Pastors and churchgoers around the country fight back with lawsuits over trampling of freedoms


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Churchgoers across the states have grown so exasperated by the coronavirus-related restrictions being imposed on them that they’ve begun to fight back with lawsuits. At least three suits were filed this week alone — one in California, another in Kentucky and another still in Mississippi — with many more reportedly on the way.

The California suit — whose plaintiffs include three pastors and one parishioner — targets Gov. Gavin Newsom and other local/state officials over a “stay-at-home” order that the churches argue violates their First Amendment right to freedom of religion and assembly, especially in light of the waivers being granted to “favored businesses.”

The state and localities have granted sweeping exceptions to the shutdown orders for favored businesses and professions, while specifically targeting people of faith and decreeing to religious institutions that it is ‘good enough’ that they be allowed to offer streaming video services,” their attorney, Center for American Liberty CEO Harmeet Dhillon, reportedly said in a statement.

“The state does not get to dictate the method of worship to the faithful. If a Californian is able to go to Costco or the local marijuana shop or liquor store and buy goods in a responsible, socially distanced manner, then he or she must be allowed to practice their faith using the same precautions.”

The Kentucky suit meanwhile targets Gov. Andy Beshear over an in-person worship ban. The three plaintiffs — Theodore Roberts, Randall Daniel and Sally O’Boyle — claim that they received quarantine notices after worshiping at the Maryville Baptist Church in Hillview this past Sunday, and that these notices violate their constitutional rights.

“The lawsuit says Roberts, Daniel and O’Boyle ‘ensured appropriate social distancing’ and followed other steps in accordance with Centers for Disease Control guidelines, such as sitting six feet away from others and wearing masks,” Louisville station WDRB reported Wednesday.

“Moreover, the lawsuit claims no one at the service had been diagnosed with COVID-19, and there’s no evidence that anyone with the illness attended. … The suit argues there are ‘numerous exceptions’ to the state orders that aren’t being enforced, including in retail stores, factories and other places that remain open and ‘where far more people come into closer contact with less oversight.’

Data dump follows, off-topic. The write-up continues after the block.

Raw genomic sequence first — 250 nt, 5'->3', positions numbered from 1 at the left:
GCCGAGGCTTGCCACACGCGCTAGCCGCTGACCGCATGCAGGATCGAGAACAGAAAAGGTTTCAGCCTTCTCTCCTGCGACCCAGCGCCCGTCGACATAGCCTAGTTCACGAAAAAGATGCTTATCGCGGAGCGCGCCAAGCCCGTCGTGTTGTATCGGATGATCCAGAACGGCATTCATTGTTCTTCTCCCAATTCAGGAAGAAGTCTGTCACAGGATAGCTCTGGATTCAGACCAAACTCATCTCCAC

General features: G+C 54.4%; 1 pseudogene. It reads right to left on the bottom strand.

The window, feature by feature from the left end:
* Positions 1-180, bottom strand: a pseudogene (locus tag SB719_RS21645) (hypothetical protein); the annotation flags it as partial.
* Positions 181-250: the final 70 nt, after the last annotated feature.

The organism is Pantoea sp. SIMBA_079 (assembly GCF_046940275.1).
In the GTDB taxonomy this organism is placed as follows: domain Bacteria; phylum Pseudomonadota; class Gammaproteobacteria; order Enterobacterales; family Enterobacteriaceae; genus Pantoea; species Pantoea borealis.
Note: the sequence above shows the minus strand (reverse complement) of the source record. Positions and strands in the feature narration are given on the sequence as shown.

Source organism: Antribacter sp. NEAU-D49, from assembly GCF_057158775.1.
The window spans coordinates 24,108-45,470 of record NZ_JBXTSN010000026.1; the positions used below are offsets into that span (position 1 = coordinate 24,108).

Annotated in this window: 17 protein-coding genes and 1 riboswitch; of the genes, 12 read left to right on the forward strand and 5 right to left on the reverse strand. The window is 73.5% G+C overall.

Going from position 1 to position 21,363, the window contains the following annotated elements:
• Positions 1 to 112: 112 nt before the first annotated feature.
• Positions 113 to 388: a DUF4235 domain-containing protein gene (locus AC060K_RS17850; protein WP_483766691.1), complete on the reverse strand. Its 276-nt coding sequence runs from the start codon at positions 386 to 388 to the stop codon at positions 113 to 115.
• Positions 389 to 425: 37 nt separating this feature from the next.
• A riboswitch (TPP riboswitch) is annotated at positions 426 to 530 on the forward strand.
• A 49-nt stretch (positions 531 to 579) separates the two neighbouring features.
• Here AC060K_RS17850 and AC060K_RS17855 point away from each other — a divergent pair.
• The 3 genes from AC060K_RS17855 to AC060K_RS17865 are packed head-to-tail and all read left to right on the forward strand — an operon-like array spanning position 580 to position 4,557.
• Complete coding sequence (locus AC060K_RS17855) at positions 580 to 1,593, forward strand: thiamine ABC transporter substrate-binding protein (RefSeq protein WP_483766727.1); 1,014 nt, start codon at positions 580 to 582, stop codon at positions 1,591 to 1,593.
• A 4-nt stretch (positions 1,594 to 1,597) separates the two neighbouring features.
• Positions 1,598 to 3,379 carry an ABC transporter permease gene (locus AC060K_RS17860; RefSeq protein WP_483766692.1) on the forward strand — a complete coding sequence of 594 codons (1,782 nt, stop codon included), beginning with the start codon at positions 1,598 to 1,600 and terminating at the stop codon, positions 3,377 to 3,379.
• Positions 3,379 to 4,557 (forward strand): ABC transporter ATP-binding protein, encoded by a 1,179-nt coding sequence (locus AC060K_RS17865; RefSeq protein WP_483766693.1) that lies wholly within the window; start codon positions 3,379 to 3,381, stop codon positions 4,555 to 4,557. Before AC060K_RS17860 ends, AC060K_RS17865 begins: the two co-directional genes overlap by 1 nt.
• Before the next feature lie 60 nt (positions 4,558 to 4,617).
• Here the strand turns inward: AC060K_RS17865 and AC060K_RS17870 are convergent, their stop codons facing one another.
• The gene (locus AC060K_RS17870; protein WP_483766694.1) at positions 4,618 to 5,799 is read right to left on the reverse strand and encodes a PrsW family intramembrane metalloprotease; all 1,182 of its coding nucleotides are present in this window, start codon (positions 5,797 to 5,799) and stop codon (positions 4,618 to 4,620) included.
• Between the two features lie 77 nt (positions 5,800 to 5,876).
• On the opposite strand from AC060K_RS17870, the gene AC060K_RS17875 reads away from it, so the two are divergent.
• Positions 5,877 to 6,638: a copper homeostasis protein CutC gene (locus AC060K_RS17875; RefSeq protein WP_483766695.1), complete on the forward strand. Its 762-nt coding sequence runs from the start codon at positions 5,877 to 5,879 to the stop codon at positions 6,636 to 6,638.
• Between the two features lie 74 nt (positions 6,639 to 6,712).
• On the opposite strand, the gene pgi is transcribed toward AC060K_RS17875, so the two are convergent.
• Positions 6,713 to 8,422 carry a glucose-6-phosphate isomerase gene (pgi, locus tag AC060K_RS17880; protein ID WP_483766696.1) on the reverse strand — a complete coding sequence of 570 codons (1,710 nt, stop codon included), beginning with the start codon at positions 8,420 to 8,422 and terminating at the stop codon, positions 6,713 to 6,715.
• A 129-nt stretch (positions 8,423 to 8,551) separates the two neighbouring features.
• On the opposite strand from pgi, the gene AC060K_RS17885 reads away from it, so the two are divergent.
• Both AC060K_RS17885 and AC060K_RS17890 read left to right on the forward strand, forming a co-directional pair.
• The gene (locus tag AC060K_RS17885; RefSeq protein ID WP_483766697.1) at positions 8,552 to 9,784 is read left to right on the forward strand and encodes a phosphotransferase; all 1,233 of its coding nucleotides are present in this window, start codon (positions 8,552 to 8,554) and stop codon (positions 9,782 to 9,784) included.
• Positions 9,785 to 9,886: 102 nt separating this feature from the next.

Maryville Baptist Church is reportedly also planning to sue over Beshear’s pre-Easter threat that anyone who attended service at the church would be identified via their license plates and then forced into quarantine.

This is outrageous discriminatory action by the governor that’s not designed to protect the health and welfare of anyone,” Liberty Counsel founder and chairman Mat Staver, an attorney representing the church, said to WDRB.

“It is arbitrary. It is unconstitutional. Simply to give someone a notice of quarantine for 14 days to prohibit them from traveling anywhere and requiring them to report to the county board of health everyday and take your temperature at the same time everyday when they absolutely have no symptoms at all.”

Last up is a suit in Mississippi involving a church that was banned from hosting drive-in church services. The difference between the California/Kentucky suits and this one, in particular, is that Mississippi’s Temple Baptist Church has the backing of the U.S. Justice Department.

“The department filed court documents in support of the Temple Baptist Church in Greenville, Mississippi, which has filed a lawsuit claiming discrimination because of restrictions that apply to churches but not businesses such as restaurants in the town,” CNN has confirmed.

“At issue are restrictions that the church says prohibit holding its services, during which a pastor broadcasts via low-power FM radio from inside an empty church to congregation members sitting in their cars in the parking lot. According to the church’s lawyers, the same rules don’t apply to a drive-in restaurant in the town.”

Inherent to all four suits — including the pending one from the Maryville Baptist Church — is a sense of discrimination, of specifically religious folks and entities being treated in a way seemingly vastly different from other entities.

It’s a sense that’s been increasing in the United States for years now but has, it would appear, suddenly been catalyzed by the coronavirus pandemic.


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